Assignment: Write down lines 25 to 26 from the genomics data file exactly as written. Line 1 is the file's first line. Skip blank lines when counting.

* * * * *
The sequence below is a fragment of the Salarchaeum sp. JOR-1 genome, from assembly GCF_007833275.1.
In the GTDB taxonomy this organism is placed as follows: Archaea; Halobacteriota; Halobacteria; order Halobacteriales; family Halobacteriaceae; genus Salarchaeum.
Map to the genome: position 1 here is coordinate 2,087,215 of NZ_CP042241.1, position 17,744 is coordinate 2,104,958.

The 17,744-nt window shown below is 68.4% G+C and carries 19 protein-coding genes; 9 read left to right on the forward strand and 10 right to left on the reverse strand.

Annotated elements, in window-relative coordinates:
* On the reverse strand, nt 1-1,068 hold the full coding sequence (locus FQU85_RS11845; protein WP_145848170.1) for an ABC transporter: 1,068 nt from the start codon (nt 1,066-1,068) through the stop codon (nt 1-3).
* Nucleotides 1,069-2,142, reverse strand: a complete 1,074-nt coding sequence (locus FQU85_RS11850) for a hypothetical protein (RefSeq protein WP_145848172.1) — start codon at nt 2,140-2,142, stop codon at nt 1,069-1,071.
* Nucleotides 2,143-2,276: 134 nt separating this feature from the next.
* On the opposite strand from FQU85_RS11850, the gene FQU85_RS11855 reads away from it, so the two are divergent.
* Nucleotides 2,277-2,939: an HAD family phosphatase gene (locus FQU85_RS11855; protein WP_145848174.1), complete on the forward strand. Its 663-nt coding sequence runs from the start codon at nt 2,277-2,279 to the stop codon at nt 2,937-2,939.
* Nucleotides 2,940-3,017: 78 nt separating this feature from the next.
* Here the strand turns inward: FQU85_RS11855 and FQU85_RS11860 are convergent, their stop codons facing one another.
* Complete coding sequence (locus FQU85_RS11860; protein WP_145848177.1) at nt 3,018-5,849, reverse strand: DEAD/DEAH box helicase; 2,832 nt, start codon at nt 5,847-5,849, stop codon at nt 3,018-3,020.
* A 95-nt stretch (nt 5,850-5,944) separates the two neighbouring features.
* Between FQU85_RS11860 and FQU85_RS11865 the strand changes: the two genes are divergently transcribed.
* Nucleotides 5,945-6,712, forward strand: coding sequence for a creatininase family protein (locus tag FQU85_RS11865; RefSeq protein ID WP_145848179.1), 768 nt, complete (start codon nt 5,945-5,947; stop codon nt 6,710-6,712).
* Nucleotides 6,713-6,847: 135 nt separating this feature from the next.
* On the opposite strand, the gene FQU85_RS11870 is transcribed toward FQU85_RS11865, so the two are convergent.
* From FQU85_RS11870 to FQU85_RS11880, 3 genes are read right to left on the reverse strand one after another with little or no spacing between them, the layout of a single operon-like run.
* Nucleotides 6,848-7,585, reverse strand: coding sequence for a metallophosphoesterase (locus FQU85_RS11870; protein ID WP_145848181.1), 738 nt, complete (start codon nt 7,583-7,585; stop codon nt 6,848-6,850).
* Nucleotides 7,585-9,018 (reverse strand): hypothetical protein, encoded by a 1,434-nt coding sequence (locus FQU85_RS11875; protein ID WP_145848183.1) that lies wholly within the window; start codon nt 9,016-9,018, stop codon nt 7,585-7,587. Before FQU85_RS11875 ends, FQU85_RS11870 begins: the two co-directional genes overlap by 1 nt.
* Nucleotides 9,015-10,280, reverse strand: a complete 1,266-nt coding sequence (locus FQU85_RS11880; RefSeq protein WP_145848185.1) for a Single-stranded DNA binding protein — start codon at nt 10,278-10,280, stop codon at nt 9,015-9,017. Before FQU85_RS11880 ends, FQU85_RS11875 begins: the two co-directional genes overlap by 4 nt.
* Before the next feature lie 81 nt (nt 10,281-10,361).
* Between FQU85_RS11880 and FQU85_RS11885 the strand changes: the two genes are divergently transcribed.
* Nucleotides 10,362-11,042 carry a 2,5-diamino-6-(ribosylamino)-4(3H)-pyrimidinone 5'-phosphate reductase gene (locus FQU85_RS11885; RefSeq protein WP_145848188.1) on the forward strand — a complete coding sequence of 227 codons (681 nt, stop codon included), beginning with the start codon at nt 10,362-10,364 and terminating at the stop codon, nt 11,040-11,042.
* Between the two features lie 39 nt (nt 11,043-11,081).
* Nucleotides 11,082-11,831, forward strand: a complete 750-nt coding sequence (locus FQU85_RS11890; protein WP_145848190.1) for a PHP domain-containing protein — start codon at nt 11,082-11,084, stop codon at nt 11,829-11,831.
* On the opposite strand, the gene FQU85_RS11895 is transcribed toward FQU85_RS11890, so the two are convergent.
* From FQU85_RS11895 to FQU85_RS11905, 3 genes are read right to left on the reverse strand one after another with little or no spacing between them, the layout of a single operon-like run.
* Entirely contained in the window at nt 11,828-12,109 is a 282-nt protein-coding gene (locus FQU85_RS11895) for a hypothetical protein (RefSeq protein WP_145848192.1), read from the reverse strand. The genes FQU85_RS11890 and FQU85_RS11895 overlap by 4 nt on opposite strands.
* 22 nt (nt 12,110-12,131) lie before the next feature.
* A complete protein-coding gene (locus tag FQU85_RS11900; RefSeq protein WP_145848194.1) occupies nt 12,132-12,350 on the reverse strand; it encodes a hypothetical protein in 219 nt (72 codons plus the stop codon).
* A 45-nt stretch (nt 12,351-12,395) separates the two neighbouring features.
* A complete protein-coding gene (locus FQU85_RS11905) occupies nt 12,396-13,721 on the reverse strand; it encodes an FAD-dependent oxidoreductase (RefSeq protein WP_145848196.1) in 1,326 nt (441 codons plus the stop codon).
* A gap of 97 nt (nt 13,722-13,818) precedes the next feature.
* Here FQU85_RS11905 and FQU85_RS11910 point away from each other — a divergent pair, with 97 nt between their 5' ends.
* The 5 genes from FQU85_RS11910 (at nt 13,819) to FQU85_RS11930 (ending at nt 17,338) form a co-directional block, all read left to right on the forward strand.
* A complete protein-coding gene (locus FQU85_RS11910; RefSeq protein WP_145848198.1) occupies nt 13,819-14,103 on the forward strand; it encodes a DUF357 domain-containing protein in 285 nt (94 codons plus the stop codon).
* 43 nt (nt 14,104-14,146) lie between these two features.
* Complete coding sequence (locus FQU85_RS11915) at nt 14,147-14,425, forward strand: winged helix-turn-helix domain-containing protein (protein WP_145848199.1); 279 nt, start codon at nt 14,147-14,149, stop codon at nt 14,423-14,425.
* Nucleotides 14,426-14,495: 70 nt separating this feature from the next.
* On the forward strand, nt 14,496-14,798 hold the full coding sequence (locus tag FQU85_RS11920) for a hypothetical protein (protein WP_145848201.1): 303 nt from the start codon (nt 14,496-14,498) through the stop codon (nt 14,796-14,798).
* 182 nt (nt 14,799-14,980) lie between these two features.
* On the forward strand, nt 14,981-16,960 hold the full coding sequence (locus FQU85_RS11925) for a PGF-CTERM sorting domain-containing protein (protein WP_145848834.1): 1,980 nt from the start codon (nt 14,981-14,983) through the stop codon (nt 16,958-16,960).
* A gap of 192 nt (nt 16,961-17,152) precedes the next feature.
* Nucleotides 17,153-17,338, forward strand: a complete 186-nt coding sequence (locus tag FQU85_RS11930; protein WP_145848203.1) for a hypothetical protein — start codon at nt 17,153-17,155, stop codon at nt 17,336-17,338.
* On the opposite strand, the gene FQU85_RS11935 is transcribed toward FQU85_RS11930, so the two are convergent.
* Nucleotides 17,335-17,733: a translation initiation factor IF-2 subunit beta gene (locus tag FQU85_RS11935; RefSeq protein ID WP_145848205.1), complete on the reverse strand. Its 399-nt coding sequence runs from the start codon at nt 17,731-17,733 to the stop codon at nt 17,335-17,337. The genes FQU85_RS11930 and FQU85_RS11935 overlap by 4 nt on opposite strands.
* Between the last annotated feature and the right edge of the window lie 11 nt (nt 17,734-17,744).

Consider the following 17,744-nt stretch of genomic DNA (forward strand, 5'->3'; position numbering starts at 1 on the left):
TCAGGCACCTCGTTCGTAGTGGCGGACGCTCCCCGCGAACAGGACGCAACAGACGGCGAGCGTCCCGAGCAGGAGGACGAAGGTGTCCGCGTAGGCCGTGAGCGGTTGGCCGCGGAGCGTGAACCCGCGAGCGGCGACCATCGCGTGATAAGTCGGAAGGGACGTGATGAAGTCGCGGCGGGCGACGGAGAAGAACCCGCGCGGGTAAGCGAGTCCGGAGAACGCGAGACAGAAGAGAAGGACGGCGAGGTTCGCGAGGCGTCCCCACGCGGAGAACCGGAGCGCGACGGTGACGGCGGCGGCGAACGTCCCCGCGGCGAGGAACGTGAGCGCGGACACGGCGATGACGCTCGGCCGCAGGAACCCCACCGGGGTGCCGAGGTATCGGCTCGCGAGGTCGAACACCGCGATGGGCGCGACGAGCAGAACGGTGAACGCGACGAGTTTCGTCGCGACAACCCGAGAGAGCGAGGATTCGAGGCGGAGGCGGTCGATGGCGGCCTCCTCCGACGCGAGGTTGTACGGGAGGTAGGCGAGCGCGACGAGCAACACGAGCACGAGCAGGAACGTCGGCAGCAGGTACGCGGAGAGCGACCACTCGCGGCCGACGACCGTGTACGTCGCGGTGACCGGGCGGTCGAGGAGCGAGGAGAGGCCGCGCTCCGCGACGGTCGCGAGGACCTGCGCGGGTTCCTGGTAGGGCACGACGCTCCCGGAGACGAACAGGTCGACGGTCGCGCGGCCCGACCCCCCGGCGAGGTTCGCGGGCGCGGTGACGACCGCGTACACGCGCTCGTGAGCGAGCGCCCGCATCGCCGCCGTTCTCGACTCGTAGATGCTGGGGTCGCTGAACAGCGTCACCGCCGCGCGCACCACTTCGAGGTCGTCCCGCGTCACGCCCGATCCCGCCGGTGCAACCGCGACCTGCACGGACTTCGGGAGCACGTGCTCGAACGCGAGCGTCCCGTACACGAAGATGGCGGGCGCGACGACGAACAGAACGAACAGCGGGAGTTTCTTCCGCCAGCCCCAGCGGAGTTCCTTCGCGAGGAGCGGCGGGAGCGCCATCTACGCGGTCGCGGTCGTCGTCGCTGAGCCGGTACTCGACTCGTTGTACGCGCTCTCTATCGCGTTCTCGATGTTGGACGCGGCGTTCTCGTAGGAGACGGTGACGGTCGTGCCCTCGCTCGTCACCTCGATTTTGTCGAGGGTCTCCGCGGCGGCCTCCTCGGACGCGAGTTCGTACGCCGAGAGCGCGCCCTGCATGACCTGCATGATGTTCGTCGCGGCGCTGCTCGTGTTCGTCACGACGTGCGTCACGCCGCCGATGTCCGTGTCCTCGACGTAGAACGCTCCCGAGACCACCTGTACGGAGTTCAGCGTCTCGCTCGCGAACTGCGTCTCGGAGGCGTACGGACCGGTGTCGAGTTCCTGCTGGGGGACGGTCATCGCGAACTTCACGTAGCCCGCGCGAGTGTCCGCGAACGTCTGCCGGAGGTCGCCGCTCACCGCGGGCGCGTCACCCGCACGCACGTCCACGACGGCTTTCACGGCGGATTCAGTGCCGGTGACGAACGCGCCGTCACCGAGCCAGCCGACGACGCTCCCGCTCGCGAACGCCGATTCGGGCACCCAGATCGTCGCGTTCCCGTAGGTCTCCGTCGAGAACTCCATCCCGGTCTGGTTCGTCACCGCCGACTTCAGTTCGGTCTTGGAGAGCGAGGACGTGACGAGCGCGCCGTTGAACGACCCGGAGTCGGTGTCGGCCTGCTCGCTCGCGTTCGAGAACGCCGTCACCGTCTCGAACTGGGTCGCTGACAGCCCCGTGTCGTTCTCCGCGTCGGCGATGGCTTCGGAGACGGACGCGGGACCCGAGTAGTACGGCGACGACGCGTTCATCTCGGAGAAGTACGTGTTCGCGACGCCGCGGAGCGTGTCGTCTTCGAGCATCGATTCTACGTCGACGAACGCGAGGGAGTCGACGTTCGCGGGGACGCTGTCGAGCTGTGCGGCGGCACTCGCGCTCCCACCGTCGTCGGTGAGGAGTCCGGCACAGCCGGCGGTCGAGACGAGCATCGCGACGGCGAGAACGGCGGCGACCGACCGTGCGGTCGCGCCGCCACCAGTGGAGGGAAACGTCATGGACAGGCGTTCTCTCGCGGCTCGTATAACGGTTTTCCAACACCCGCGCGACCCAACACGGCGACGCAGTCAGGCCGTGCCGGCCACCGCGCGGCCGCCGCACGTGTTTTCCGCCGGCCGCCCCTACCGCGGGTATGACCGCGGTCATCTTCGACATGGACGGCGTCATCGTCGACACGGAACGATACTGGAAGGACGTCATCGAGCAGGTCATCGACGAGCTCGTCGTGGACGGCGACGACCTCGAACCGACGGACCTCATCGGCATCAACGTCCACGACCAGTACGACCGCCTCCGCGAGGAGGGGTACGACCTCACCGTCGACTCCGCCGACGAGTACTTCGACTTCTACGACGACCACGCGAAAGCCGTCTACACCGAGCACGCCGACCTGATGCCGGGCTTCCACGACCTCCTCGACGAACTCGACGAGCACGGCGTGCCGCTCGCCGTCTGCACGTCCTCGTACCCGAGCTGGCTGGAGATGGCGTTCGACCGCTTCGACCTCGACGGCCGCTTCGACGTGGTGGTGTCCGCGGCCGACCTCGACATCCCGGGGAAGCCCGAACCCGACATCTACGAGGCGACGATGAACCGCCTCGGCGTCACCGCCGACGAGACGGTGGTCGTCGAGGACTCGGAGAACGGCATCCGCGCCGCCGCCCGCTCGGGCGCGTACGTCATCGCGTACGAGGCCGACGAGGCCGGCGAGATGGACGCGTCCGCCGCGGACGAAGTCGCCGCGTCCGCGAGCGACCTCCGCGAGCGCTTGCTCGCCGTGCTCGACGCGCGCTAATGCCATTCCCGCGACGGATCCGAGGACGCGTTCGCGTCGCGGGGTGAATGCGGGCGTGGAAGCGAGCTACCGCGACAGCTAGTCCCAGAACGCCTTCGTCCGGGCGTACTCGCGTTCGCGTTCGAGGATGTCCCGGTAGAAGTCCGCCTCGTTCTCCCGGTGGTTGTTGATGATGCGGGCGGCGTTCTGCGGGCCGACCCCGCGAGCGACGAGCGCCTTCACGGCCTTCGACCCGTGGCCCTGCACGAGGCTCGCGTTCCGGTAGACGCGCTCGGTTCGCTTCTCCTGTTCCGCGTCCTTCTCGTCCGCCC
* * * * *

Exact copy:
* Nucleotides 10,362-11,042 carry a 2,5-diamino-6-(ribosylamino)-4(3H)-pyrimidinone 5'-phosphate reductase gene (locus FQU85_RS11885; RefSeq protein WP_145848188.1) on the forward strand — a complete coding sequence of 227 codons (681 nt, stop codon included), beginning with the start codon at nt 10,362-10,364 and terminating at the stop codon, nt 11,040-11,042.
* Between the two features lie 39 nt (nt 11,043-11,081).